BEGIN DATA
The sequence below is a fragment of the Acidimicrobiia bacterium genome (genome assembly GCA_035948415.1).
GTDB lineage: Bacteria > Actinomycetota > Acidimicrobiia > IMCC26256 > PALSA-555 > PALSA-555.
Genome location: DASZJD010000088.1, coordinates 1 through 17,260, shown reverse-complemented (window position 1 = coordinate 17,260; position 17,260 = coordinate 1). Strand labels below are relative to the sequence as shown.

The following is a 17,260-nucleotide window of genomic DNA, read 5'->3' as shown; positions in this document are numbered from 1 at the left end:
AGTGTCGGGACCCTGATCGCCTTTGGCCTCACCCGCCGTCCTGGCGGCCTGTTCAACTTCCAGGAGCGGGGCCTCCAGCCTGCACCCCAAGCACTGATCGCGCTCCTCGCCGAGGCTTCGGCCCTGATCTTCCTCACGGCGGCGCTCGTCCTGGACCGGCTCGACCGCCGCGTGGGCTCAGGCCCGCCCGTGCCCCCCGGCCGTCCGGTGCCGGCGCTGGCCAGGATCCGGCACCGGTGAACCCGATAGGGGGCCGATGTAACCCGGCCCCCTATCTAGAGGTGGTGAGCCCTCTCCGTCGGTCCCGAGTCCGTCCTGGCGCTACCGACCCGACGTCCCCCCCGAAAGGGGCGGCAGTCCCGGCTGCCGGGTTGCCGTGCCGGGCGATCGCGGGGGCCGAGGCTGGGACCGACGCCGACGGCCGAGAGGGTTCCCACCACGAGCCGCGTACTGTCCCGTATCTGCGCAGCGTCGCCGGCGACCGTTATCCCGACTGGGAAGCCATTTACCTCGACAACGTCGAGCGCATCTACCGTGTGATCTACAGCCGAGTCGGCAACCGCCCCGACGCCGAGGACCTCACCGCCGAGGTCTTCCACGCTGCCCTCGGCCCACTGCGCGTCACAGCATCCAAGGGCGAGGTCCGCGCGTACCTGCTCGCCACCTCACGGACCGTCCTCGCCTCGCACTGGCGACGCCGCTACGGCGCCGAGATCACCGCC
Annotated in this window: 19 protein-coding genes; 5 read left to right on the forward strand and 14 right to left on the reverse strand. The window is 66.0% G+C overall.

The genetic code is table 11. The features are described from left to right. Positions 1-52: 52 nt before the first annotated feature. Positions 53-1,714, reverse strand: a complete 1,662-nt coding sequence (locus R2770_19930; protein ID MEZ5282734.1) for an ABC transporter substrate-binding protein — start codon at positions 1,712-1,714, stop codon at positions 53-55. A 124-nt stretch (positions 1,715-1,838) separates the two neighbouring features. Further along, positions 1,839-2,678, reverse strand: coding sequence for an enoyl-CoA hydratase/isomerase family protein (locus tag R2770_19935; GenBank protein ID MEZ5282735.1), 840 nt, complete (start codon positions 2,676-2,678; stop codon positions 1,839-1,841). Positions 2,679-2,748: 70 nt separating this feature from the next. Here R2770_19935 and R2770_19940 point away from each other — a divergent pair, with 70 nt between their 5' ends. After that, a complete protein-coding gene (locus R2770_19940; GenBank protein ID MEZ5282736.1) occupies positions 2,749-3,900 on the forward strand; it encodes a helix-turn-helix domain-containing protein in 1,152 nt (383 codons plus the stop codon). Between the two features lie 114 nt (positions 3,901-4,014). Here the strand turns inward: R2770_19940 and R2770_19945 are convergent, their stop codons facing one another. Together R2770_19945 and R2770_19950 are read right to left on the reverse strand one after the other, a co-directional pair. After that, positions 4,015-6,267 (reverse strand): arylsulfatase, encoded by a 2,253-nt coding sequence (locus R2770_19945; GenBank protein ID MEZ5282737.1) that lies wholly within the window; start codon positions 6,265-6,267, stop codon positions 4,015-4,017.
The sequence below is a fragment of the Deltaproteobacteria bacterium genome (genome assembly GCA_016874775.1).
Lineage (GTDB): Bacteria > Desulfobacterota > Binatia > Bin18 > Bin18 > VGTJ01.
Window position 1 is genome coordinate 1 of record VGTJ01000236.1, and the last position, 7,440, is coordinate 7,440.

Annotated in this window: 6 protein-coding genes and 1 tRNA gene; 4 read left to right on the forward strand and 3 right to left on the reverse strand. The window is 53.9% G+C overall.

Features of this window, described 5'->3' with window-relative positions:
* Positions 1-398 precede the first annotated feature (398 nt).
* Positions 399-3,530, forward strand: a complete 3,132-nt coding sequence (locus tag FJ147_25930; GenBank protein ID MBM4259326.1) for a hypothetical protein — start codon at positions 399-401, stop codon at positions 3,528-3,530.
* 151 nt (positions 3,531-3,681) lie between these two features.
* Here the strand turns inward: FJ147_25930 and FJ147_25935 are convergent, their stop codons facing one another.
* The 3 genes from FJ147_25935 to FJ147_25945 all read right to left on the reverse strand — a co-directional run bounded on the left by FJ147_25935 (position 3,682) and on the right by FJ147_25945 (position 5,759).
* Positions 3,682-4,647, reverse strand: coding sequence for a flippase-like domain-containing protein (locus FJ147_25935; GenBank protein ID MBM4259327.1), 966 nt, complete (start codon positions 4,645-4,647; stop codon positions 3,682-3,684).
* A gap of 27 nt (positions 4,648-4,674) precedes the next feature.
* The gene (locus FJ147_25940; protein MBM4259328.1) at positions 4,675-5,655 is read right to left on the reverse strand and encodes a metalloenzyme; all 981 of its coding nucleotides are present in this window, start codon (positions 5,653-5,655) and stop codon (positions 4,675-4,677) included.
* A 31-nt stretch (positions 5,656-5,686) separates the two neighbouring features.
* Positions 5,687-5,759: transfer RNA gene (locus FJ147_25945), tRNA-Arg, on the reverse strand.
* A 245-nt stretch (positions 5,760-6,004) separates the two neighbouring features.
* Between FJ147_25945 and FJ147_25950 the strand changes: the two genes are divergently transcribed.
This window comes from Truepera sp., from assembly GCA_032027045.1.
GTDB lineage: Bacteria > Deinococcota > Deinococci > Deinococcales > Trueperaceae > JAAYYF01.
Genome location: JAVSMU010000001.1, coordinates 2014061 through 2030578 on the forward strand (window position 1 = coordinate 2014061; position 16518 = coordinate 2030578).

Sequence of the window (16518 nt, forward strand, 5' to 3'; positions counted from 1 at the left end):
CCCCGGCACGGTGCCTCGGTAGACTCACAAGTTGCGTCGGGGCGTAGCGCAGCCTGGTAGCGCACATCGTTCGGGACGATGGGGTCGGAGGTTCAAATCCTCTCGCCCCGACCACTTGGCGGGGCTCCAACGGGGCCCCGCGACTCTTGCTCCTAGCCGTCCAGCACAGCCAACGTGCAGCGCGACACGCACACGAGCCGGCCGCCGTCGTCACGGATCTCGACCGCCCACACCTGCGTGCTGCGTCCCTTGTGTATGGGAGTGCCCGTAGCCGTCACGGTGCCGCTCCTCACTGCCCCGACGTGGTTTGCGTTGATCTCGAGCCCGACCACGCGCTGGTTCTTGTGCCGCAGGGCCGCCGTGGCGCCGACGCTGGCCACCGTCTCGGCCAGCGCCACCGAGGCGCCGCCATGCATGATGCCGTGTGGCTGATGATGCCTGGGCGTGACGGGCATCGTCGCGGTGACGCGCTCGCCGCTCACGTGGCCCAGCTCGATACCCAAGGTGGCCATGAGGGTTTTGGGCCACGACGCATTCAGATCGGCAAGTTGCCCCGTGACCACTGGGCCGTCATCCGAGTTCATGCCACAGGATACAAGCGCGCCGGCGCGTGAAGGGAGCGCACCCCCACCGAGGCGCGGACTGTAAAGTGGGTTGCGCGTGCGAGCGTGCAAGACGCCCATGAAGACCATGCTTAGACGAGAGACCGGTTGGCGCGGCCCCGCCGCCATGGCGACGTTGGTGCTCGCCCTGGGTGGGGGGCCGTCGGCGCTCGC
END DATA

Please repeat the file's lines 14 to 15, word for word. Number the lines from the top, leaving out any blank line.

* Positions 399-3,530, forward strand: a complete 3,132-nt coding sequence (locus tag FJ147_25930; GenBank protein ID MBM4259326.1) for a hypothetical protein — start codon at positions 399-401, stop codon at positions 3,528-3,530.
* 151 nt (positions 3,531-3,681) lie between these two features.